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Making space: Anousheh Ansari to speak in Alpine about her trip to the International Space Station.

Anousheh Ansari explores weightlessness aboard the International Space Station during Expedition 14 in 2006. During her eight days aboard the station, Ansari conducted experiments with the European Space Agency. (PHOTO COURTESY OF ANOUSHEH ANSARI)


By Julie Dockstader Heaps

“You’re an inspiration to not only Muslims and women, but to mankind. Fly high and show the world the meaning of the unconquerable human spirit.”

This comment on Anousheh Ansari’s blog just days before her history-making launch to the International Space Station in 2006 encapsulates the life and dreams of this singular woman. Before she became the first female private space explorer, she was a child of Iran in the days of the 1979 revolution, an immigrant to America who overcame cultural and language barriers to become an entrepreneur profiled in Forbes, and a philanthropist who is driven to foster the hope of today’s youth.

But if you ask her to recall the moment when the boosters on the Russian Soyuz rocket lit on Sept. 18, 2006, lifting her and two others from the launch pad in Baikonur, Kazakhstan, she will relate the dreams of a little girl sleeping on the balcony of her grandparents’ apartment in Tehran.

“I had sort of a flash back,” Ansari said during a recent telephone interview, describing that rocket blast almost nine years ago. “I was in disbelief. I was thinking, ‘How is this possible that I am sitting on top of a rocket going to space?’ And I started remembering my childhood and the balcony – looking at the stars.”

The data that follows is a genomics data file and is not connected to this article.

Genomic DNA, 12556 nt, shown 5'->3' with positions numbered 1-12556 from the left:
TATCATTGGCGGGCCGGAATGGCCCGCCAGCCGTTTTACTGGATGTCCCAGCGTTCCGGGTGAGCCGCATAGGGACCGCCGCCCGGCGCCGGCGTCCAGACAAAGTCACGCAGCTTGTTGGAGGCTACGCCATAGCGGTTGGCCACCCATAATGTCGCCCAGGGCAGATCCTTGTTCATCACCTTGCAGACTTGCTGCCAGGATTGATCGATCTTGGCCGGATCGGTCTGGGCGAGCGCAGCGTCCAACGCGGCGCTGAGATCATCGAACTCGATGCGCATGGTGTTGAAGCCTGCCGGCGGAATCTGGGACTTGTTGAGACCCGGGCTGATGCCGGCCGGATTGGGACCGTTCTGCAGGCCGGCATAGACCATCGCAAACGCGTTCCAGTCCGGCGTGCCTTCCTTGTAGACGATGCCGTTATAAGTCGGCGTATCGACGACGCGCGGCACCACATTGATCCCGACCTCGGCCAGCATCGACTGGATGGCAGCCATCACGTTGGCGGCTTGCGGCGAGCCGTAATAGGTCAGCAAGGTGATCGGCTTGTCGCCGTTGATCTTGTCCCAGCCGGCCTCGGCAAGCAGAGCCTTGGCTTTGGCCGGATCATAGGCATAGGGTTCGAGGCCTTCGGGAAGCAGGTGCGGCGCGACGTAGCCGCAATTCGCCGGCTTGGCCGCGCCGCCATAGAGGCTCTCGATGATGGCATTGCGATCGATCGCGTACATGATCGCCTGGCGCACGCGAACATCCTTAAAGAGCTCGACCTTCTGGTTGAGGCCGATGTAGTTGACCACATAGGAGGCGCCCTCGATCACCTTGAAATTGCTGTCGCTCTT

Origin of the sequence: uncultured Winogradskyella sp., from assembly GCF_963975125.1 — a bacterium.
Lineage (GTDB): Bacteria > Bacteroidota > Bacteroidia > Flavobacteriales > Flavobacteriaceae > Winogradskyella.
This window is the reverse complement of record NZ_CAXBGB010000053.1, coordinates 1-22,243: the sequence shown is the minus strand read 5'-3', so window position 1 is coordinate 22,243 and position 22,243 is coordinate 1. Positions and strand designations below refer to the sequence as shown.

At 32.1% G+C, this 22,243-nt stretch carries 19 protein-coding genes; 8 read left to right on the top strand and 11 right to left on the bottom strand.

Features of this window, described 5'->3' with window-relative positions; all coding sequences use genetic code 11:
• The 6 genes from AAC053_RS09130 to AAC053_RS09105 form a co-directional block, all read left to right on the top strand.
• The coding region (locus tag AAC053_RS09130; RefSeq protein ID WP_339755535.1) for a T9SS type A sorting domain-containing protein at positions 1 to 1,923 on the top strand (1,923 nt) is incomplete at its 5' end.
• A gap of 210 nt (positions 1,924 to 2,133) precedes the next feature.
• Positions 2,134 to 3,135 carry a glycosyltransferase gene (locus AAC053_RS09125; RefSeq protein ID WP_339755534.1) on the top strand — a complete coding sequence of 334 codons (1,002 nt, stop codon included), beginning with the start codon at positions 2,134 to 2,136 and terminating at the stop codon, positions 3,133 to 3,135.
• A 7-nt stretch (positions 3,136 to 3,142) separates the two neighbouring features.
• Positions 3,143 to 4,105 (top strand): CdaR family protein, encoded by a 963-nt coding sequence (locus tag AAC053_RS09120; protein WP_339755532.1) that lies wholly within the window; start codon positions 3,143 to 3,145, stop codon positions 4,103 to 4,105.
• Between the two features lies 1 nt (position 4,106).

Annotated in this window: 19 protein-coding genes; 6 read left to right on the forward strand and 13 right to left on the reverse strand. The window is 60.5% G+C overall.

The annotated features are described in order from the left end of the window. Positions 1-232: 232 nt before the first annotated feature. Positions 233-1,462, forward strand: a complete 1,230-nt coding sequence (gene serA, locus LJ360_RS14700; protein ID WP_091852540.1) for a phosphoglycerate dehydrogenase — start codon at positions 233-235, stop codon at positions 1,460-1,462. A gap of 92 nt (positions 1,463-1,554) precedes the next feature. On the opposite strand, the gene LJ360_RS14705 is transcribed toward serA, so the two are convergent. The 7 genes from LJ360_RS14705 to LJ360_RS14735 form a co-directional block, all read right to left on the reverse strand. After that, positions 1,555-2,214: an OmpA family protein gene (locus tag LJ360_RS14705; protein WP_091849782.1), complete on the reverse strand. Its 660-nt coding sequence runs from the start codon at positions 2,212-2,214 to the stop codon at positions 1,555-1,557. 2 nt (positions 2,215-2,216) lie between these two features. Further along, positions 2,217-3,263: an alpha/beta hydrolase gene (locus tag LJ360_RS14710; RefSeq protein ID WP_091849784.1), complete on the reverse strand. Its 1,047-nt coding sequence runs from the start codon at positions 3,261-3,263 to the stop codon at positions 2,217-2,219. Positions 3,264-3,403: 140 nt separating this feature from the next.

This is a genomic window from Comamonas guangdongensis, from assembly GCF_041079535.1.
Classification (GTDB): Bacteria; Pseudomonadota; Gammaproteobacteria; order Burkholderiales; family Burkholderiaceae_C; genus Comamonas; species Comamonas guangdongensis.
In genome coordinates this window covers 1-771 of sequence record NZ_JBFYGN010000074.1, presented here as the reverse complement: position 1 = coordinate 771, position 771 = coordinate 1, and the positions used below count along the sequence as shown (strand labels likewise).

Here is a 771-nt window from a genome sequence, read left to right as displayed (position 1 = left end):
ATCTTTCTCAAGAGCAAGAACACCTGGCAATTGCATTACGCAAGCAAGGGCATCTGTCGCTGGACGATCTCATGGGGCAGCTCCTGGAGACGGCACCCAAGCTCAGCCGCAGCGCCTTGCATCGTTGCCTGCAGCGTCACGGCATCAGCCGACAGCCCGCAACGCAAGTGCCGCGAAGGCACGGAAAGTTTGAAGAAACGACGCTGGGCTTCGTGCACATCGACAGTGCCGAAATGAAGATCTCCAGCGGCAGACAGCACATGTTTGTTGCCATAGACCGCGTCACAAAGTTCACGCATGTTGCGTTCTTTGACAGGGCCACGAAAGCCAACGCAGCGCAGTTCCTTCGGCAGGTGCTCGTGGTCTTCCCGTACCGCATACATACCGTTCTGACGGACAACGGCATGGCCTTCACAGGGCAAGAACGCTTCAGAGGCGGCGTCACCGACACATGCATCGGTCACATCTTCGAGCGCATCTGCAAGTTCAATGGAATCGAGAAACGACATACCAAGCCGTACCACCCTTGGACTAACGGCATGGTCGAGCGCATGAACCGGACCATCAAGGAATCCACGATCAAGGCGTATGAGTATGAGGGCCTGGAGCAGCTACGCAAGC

Looking up is just what Ansari hopes youth and others will do when she addresses the public Friday, June 26, in Alpine during the 2015 YPO Aviation Network’s Fly-In. She joins other aviation pioneers during this year’s Fly-In events, held annually in conjunction with Alpine Mountain Days. (See accompanying article on Virgin Galactic’s Mark “Forger” Stucky. Also see inset for times and locations of addresses by Ansari and Stucky.)

For Ansari, looking skyward – and beyond — elevates mankind.

“Looking at the stars, it seemed to me there were millions and millions of them out there,” she said of her eight days in space. “I described it like diamond dust, just all over the place. You start thinking how big our universe is. You are humbled by how small and insignificant we are in the grand scheme of things. It made me look at the world differently in terms of what my relationship with my family is and my environment and how I spend my time and my life.”

Today, that little girl on the balcony whose favorite TV show was Star Trek – and whose hero was Spock, the science officer, of course– now travels the world sharing a story that began in what was anciently known as Persia.

Anousheh Raissyan Ansari, now 48, was born in Mashhad, Iran, in the last years of the reign of the Shah. In the wake of the Iranian revolution, her school, where she spoke French, Farsi and Arabic, was closed, and she and her beloved younger sister, Atousa, had to travel across the city in the early morning hours to attend another school.

It was on one such dark morning that Ansari had an epiphany. The two girls had left their cockroach-infested apartment and made their way to the bus stop when a pack of wild dogs began snarling at them. Terrified, Atousa clung to her older sister, who screamed for help. A neighbor came to their aid, and the girls jumped on the bus, their hearts racing.

In speaking with The Independent, Ansari described the fear that day as “hard to describe. It’s like you are being crushed and there is nothing you can do.”